December 25th, 2017 by Dave Leave a reply »

From the Bottom Up:



Sunday, December 24, 2017

The ancient ruins will be rebuilt,

You will build on age-old foundations,

You will be called “Breach-Mender,”

Restorer of ruined houses.

—Isaiah 58:12
Throughout this year’s Daily Meditations, I have tried to follow in the footsteps of great reformers like Isaiah, Jesus, St. Francis of Assisi, and Martin Luther. In 1205, Francis heard these words in a vision: “Rebuild my church, for you see it is falling into ruin.” Francis simply focused on different things, an alternative orthodoxy that he believed was the “marrow of the Gospel.”
Every so often, religious institutions become rigid and need to be revived, reformed, and reborn. When churches become machines more than movements, it’s a sign that they must shake off the historical and cultural calcifications so they can continue evolving as a living movement. Just as in Scripture and our own lives, growth is never in a straight line; it is often three steps forward and two steps backward.
This year, the 500th anniversary of the Protestant Reformation—when so many people are leaving the church and Christianity’s reputation may seem irreparably damaged—felt like a good time to again rebuild our faith “from the bottom up.” Rather than coming from those in power at the top, the most effective and lasting change happens at the grass-roots level, led by those who are on the “edge of the inside” and are not dependent upon the status quo.
This year we’ve explored many first principles or essential elements of the Christian tradition, attempting to clear away the rubble of unhelpful theology, low-level thinking, abuse of power, and misunderstanding. Even if you aren’t Christian, I hope you’ve been able to apply universal themes to your own spiritual journey. Here are just some of those topics (find more in the online archive):
* Scripture, Experience, and Tradition
* Contemplation
* Trinity
* The Cosmic Christ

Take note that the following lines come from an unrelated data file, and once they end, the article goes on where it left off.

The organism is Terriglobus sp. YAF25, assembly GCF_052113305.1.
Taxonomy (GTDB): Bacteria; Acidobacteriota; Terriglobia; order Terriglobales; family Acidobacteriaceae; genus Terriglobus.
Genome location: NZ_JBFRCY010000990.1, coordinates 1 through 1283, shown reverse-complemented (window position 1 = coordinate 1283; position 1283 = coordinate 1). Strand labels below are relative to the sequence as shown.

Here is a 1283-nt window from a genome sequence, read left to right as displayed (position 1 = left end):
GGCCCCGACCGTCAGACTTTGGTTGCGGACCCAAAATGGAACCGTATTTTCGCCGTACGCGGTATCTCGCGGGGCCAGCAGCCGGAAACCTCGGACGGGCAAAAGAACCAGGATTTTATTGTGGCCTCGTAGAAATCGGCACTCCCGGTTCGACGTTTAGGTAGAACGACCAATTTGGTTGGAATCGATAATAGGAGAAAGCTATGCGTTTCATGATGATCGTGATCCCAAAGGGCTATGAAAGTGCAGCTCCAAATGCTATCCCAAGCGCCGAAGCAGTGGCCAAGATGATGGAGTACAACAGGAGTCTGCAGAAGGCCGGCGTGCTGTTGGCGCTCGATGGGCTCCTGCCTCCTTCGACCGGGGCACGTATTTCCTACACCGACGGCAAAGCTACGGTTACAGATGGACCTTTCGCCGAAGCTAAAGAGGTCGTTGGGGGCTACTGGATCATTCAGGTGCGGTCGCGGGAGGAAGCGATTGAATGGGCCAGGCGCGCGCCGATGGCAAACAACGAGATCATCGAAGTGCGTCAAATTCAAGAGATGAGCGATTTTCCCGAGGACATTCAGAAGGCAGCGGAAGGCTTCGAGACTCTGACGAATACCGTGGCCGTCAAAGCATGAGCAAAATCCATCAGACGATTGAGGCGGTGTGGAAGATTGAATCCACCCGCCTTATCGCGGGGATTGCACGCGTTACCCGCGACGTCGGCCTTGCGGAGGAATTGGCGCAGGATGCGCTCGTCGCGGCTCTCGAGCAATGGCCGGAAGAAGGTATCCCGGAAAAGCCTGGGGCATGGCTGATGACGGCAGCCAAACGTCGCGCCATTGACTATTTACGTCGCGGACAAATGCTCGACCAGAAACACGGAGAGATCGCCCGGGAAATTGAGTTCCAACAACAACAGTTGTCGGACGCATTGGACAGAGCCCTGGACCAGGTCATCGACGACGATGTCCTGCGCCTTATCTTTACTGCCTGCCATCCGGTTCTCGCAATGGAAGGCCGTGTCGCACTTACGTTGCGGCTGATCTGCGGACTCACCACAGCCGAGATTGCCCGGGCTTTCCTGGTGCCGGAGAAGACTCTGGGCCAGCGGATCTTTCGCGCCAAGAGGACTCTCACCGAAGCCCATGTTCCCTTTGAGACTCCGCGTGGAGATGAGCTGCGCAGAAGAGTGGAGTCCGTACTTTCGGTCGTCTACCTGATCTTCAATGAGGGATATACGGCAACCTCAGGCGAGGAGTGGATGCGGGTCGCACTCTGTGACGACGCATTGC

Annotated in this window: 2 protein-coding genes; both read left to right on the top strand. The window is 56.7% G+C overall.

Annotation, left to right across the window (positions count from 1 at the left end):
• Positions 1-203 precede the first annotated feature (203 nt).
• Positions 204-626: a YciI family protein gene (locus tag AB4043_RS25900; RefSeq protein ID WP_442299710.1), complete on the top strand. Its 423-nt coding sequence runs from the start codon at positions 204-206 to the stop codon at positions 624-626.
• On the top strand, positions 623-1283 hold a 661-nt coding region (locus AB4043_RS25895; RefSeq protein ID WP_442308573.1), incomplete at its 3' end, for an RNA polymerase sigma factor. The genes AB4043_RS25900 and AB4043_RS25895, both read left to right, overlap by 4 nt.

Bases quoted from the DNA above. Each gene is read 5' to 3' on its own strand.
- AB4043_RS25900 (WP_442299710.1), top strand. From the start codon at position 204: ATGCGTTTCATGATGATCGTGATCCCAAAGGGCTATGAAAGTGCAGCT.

* Salvation as At-One-Ment
* Law and Grace
* Sin as Separation
* Nonviolence
* Faith and Science
* Sexuality and Gender
I pray that my words will not get in the way of what God is doing in your life and in the world. I pray that these words will not just be words, but “spirit and truth” (John 4:24) that plant you firmly in the breach between the world as it usually is (Power) and the world as it should and could be (Love). Both love and power are the necessary building blocks of God’s peaceful kingdom on earth. Love utterly redefines the nature of power. Power without love is mere brutality (even in the church), and love without power is only the sentimentality of private lives disconnected from the Whole. The Gospel in its fullness holds power and love together, creating new hope and healing for the world.
As this year draws to a close, may you go and grow forward as a breach-mender, restoring the places in which God’s presence has become hidden or misrepresented. Have courage and be tender.
Gateway to Silence:

You make all things new.

All Things New

Monday, December 25, 2017


Yearning for a new way will not produce it. Only ending the old way can do that.

You cannot hold onto the old, all the while declaring that you want something new.

The old will defy the new;

The old will deny the new;

The old will decry the new.

There is only one way to bring in the new. You must make room for it.

—Neale Donald Walsch [1]